What drives technology-based distractions? A structural equation model on social-psychological factors of technology-based driver distraction engagement

Background: With the proliferation of new mobile and in-vehicle technologies, understanding the motivations behind a driver's voluntary engagement with such technologies is crucial from a safety perspective, yet is complex. Previous literature either surveyed a large number of distractions that may be diverse, or too focuses on one particular activity, such as cell phone use. Further, earlier studies about social-psychological factors underlying driver distraction tend to focus on one or two factors in-depth, and those that examine a more comprehensive set of factors are often limited in their analyses methods. Objective: The present work considers a wide array of social-psychological factors within a structural equation model to predict their influence on a focused set of technology-based distractions. A better understanding of these facilitators can enhance the design of distraction mitigation strategies. Method: The authors analysed survey responses about three technology-based driver distractions: holding phone conversations, manually interacting with cell phones, and adjusting the settings of in-vehicle technology, as well as responses on five social-psychological factors: attitude, descriptive norm, injunctive norm, technology inclination, and a risk/sensation seeking personality. Using data collected from 525 drivers (ages: 18–80), a structural equation model was built to analyse these social-psychological factors as latent variables influencing self-reported engagement in these three technology-based distractions. Results: Self-reported engagement in technology-based distractions was found to be largely influenced by attitudes about the distractions. Personality and social norms also played a significant role, but technology inclination did not. A closer look at two age groups (18–30 and 30+) showed that the effect of social norms, especially of injunctive norm (i.e., perceived approvals), was less prominent in the 30+ age group, while personality remained a significant predictor for the 30+ age group but marginally significant for the younger group. Conclusion: Findings from this work provide insights into the social-psychological factors behind intentional engagement in technology-based distractions and in particular suggesting that these factors may be sensitive to demographic differences.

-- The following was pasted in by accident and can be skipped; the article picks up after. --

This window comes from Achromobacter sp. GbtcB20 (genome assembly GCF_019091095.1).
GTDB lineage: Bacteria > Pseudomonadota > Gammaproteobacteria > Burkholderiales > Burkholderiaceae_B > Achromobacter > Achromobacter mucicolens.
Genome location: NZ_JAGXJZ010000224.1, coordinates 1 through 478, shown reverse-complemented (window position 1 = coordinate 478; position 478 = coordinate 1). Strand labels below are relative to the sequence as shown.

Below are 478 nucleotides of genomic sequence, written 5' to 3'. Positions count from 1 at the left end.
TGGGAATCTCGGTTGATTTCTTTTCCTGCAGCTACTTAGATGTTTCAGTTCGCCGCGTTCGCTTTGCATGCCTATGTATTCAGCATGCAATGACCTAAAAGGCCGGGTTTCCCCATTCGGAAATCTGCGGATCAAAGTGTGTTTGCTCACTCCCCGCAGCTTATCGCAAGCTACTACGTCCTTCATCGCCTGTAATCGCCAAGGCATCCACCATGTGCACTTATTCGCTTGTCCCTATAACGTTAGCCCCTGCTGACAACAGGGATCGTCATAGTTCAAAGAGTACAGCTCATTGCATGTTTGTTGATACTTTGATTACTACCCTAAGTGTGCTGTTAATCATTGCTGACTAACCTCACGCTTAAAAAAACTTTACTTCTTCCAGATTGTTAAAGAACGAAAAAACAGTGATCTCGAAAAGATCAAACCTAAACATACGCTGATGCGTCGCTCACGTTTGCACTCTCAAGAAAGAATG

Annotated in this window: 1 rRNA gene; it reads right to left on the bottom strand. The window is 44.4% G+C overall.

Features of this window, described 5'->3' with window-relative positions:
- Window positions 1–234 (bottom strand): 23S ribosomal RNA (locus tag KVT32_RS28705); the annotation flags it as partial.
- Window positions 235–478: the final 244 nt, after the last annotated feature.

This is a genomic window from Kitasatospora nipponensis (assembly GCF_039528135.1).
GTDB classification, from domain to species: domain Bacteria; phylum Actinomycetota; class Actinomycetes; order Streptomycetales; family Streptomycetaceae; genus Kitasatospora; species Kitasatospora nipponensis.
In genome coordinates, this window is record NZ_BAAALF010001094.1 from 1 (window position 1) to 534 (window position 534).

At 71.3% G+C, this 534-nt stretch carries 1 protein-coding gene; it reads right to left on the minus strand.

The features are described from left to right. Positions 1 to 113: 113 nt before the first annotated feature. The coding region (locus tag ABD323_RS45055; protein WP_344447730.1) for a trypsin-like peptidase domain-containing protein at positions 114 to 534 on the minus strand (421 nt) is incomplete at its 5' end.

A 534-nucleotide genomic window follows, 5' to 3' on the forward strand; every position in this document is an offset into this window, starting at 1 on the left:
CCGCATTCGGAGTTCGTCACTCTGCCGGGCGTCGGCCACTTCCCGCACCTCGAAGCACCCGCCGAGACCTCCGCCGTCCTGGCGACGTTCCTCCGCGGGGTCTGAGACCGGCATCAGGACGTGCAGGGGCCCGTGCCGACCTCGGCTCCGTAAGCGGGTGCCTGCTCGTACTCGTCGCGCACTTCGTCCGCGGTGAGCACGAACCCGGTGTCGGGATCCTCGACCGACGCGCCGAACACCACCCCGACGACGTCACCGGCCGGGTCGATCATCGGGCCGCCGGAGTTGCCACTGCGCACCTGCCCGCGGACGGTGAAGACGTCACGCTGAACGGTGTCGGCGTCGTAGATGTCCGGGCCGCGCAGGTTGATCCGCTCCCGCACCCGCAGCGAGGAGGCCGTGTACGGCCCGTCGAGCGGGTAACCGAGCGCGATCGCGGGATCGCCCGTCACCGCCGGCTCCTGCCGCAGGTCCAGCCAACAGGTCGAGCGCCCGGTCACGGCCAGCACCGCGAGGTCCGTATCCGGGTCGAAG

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  • English

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  • Accession Number: 01597004
  • Record Type: Publication
  • Files: TRIS
  • Created Date: Apr 12 2016 9:42AM